Yesterday White House Press Secretary Jay Carney stated he believes that an executive order barring anti-LGBT discrimination for federal contractors would be made “redundant” with the passage of Employment Non-Discrimination Act (ENDA).  In response, the Human Rights Campaign (HRC) issued the following statement:

“We couldn’t disagree more.  An executive order first issued by President Johnson still, today, provides important and unique protections for employees of federal contractors against discrimination based on race, sex, religion -- despite the fact that Title VII of the Civil Rights Act of 1964 protects against such discrimination in workplaces across the country.  Even if ENDA were to pass tomorrow, we’d still need the president to sign the executive order in order to ensure that those same protections exist for LGBT workers.”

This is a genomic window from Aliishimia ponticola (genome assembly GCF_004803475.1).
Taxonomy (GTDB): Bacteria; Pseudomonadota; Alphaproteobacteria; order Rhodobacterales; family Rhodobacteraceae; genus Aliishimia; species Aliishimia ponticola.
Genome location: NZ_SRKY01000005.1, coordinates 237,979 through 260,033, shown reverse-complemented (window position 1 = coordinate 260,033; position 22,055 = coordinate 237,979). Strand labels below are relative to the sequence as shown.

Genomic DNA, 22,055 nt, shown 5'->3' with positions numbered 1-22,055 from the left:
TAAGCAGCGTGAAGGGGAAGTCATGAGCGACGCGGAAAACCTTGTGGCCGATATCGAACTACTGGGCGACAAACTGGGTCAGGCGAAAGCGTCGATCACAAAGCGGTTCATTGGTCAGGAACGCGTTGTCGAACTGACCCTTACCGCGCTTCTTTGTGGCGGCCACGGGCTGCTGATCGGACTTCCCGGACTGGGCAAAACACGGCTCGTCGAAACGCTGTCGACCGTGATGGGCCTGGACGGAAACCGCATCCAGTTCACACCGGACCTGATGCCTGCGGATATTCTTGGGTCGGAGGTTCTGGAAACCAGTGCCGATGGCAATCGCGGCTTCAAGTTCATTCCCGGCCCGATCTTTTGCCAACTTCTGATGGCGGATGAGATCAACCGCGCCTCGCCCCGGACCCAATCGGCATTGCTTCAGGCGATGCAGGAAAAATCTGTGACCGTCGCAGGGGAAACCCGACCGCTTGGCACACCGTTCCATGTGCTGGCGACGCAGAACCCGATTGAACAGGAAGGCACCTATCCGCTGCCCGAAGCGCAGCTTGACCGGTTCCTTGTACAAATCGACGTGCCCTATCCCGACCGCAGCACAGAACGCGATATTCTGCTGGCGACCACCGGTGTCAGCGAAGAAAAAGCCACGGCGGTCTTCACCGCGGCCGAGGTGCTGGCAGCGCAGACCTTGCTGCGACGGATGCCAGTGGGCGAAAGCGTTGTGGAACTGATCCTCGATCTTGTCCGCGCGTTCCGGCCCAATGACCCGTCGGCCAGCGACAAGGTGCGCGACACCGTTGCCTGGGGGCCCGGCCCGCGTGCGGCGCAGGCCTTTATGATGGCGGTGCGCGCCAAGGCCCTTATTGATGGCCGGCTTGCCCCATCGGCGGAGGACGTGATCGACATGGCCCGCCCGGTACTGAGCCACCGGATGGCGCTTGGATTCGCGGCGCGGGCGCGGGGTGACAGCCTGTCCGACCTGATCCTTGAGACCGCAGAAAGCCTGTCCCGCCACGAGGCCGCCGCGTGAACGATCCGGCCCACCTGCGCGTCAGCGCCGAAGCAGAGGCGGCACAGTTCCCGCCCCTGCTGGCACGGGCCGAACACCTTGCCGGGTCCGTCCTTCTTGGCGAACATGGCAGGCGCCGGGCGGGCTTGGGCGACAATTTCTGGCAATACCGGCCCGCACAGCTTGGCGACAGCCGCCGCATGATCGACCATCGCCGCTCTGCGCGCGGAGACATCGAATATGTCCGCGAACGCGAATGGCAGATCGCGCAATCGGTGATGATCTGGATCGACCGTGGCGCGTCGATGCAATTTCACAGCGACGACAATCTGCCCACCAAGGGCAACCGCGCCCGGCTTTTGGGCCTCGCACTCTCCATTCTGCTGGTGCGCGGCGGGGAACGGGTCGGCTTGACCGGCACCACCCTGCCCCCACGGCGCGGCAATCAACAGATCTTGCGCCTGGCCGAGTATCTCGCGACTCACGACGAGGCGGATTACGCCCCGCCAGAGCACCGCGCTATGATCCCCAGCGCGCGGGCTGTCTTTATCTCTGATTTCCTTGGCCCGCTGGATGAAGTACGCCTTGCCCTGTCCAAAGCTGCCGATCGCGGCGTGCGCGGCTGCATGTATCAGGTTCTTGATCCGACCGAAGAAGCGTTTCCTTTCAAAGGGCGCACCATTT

ENDA would provide basic protections against workplace discrimination on the basis of sexual orientation or gender identity. In November the U.S. Senate voted 64 to 32 to pass the ENDA for the first time in the legislation’s two-decade history. All Senate Democrats joined 10 Senate Republicans to approve the bill.  House Speaker John Boehner has suggested that he will not bring the bill to the floor for an up-or-down vote.   By issuing an executive order, the president would not only create fairer workplaces across the country, he would continue to put pressure on the House to adopt federal employment protections for LGBT people. 

Filed under: Federal Advocacy, Workplace

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